October 17, 2012

Europe needs a Soros Salvation Army

George Soros has put the matter nicely at the National Association for Business Economics in New York.
If the world could somehow persuade Germany to pull out of EMU, Europe’s never-ending crisis "would disappear in thin air".
The residual euro would fall to a level that better reflected economic fundamentals in Southern Europe. Competitiveness would largely be restored at a stroke, without the need for debt-deflation. There would be no further risk of large sovereign defaults.
Mr Soros said — as he has many times before — that the current course is pushing euroland into a "lasting depression, and it is entirely self-created".
Indeed. "Entirely self-created". Repeat that a hundred times. There is nothing seriously wrong with Europe's underlying economy. It has magnificent companies, great creative skills, a global current account surplus and relatively low debt. (That is not a misprint. Europe does not have a debt crisis. It has a political crisis. It is so badly structured and so badly run that moderate debt has been allowed to mushroom into a crisis).
Mr Soros says there is now a "real danger" that the euro will destroy the European Union. One way to escape this is for Germany to "play the role of the benevolent hegemon", and accept debt-pooling.
If it is not prepared to undertake the leadership role that America played after the Second World War with the Marshall Plan, it should "step out" of EMU and let the others recover.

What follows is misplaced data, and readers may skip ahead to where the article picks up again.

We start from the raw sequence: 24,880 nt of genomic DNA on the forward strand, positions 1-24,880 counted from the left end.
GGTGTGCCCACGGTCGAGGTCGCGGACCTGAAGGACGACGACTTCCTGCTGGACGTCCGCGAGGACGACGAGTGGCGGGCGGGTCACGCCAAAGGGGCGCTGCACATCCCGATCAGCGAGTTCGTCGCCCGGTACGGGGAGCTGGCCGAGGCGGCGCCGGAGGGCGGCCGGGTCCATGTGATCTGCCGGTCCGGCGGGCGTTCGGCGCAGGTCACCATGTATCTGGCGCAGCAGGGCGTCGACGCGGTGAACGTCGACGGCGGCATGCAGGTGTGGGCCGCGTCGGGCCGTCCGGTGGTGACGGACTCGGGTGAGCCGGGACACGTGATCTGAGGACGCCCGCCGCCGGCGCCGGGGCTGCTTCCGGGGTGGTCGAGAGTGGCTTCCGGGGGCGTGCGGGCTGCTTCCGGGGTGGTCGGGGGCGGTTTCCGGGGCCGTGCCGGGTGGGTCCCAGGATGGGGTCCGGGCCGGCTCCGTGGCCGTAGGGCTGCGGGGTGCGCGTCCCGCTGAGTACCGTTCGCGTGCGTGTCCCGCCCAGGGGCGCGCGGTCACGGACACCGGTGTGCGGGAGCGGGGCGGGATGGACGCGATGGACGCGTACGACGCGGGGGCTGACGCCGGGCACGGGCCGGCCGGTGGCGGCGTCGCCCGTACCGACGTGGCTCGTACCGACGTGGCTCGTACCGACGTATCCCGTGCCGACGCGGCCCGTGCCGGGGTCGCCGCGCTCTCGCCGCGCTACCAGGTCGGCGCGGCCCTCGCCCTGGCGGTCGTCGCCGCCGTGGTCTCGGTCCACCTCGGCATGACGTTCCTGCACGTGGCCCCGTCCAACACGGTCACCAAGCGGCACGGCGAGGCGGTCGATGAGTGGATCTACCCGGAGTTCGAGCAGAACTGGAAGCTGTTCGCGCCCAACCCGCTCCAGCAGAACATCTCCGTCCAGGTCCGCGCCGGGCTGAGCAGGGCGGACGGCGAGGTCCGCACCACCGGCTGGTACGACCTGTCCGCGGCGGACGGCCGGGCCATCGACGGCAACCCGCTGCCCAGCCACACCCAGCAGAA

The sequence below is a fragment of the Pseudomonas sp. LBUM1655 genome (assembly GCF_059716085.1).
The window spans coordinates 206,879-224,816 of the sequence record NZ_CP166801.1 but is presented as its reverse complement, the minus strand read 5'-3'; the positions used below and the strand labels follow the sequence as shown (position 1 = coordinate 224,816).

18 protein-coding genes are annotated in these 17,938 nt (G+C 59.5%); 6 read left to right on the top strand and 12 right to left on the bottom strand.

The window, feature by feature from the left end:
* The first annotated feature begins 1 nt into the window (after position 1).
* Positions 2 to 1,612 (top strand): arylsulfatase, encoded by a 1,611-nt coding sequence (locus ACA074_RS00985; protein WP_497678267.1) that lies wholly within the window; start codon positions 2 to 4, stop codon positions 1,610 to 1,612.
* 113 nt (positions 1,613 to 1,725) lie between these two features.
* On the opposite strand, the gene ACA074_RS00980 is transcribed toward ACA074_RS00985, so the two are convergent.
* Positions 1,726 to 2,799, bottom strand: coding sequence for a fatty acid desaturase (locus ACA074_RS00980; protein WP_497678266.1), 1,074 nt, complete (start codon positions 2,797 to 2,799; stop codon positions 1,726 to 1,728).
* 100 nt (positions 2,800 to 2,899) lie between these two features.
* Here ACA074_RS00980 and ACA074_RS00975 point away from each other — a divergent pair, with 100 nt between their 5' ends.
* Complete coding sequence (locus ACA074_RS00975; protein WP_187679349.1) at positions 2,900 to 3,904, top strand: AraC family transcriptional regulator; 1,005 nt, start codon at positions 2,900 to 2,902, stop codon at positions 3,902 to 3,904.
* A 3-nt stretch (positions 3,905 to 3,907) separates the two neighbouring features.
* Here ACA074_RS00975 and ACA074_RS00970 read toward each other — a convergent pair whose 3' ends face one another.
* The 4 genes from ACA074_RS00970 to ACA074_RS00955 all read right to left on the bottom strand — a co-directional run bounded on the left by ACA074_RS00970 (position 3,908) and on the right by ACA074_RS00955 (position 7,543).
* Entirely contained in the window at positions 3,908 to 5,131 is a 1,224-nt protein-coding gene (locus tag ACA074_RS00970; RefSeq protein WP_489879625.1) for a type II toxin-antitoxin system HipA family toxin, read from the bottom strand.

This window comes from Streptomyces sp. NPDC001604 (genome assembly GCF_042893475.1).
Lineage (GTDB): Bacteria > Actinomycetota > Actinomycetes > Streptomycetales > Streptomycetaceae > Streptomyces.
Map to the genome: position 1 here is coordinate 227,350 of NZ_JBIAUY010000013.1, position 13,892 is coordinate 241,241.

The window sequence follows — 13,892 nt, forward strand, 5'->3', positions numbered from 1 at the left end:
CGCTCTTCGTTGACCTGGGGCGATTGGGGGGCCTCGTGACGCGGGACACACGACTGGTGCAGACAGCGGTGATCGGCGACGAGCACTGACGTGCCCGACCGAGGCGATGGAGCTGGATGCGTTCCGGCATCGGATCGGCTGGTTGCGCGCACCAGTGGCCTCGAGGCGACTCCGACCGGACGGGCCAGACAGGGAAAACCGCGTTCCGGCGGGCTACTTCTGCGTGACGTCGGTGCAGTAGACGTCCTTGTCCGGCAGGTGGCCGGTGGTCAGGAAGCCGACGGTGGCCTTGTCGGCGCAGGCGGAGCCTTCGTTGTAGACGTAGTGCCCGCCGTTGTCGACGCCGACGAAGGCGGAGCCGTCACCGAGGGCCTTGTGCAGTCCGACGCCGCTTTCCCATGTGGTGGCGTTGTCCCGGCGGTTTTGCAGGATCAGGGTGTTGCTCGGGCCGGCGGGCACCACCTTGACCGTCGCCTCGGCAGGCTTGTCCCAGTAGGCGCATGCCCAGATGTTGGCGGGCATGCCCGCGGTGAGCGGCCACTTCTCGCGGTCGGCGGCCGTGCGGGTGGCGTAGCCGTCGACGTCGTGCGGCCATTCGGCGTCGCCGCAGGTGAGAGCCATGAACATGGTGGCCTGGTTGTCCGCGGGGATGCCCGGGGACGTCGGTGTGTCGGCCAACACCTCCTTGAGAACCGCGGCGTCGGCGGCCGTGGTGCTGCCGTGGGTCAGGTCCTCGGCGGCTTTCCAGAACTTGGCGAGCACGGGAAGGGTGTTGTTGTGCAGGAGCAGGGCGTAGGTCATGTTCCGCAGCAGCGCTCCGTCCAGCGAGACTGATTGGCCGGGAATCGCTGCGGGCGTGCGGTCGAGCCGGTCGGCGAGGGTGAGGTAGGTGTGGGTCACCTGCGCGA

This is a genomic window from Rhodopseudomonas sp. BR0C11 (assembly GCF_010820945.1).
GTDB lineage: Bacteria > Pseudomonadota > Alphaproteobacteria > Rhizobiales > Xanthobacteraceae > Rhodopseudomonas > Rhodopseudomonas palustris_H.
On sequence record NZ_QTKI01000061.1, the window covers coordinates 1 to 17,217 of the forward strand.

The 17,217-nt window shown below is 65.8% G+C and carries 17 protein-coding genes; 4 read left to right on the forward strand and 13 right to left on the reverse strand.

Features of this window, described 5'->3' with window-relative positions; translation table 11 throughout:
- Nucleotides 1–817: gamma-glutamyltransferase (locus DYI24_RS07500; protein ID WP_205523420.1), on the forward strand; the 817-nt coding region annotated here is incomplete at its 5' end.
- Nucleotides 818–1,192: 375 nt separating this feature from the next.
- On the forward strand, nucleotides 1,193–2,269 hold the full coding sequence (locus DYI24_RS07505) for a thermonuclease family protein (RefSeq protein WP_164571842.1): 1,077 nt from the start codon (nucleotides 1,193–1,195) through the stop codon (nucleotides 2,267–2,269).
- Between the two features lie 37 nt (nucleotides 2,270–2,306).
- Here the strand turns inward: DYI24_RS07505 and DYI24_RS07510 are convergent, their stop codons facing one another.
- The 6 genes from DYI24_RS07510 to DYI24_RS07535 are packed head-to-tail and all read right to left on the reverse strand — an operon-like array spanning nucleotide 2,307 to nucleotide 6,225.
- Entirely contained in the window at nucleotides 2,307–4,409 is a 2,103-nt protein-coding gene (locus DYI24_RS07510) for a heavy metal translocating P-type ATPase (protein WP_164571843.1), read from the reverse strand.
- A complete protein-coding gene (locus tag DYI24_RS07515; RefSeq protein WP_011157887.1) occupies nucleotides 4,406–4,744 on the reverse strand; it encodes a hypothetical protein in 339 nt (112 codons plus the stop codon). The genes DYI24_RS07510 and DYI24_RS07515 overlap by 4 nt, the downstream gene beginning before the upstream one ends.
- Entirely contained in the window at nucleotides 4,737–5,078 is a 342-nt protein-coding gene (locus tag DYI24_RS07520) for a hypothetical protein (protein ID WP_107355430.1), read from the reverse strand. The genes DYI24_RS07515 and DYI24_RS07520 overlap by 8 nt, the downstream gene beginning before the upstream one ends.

This may ultimately happen once German citizens realise what is being done to them by their elites, but the crisis could drag on for a very long time before that happens.
The alternative is slow crucifixion of Southern Europe — with depression in Greece, Portugal, Spain, and perhaps Italy continuing into 2013 and then again into 2014 — that finally leads to political rupture (as Italy’s Mario Monti has warned). This would be the worst possible outcome, yet it is the current default setting of EMU policy.
Unfortunately, there seems to be no way to halt this Bataan Death March. What Europe needs — to save it from itself — is a latter day George Soros with a happy band of very well-armed Musketeers.
It was Soros and allied hedge funds who liberated Britain from the self-inflicted stupidity of the Exchange Rate Mechanism in 1992 (though only after the Bundesbank gave them a green light by calling sterling and the lira overvalued).
If Soros had not forced the issue with a entirely benign and positive attack on the ERM peg, the British government would have carried on with mulish determination into the swamps of a monetary Passchendaele for months.
Many more people would have lost their jobs. Many more firms would have gone bust. The damage would have been even greater.
Soros liberated the British from a misguided government. True, it is not a good habit to rely on hedge funds to rescue countries from their own elected leaders, but it was fortuitous on that occasion.
The difficulty now is that EMU is harder to liberate. The fortifications are thicker and higher. The hedge funds lack the troops and artillery to storm the citadel, and there lies the problem.
An infernal edifice has been created than can defy market forces long enough to break whole societies on the wheel.
This time citizens can expect no Soros Salvation Army. They themselves will have to rise up in revolt within the fortress. That makes the whole saga much more dangerous.